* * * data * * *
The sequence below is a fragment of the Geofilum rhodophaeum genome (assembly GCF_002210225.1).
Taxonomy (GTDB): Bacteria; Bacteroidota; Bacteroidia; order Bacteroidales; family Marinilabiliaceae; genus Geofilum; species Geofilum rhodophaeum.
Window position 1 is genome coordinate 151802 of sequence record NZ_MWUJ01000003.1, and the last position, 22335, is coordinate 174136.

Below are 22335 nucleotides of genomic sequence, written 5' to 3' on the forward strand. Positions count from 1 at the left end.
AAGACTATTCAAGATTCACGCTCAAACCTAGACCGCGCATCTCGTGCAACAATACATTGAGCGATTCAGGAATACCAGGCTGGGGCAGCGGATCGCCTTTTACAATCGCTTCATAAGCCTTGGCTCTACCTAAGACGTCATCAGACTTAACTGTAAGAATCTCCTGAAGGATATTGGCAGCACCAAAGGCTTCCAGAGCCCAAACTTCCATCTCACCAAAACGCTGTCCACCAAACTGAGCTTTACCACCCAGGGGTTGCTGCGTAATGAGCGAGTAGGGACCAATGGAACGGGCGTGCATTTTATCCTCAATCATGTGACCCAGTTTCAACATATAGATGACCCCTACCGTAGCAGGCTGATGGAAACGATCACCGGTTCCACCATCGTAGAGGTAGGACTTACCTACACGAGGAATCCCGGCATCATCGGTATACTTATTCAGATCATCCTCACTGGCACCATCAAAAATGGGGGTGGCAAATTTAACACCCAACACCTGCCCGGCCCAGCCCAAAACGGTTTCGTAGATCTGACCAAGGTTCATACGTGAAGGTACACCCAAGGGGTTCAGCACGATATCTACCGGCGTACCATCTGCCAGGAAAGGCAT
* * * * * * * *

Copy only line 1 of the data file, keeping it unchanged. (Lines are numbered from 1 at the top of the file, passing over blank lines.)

The sequence below is a fragment of the Geofilum rhodophaeum genome (assembly GCF_002210225.1).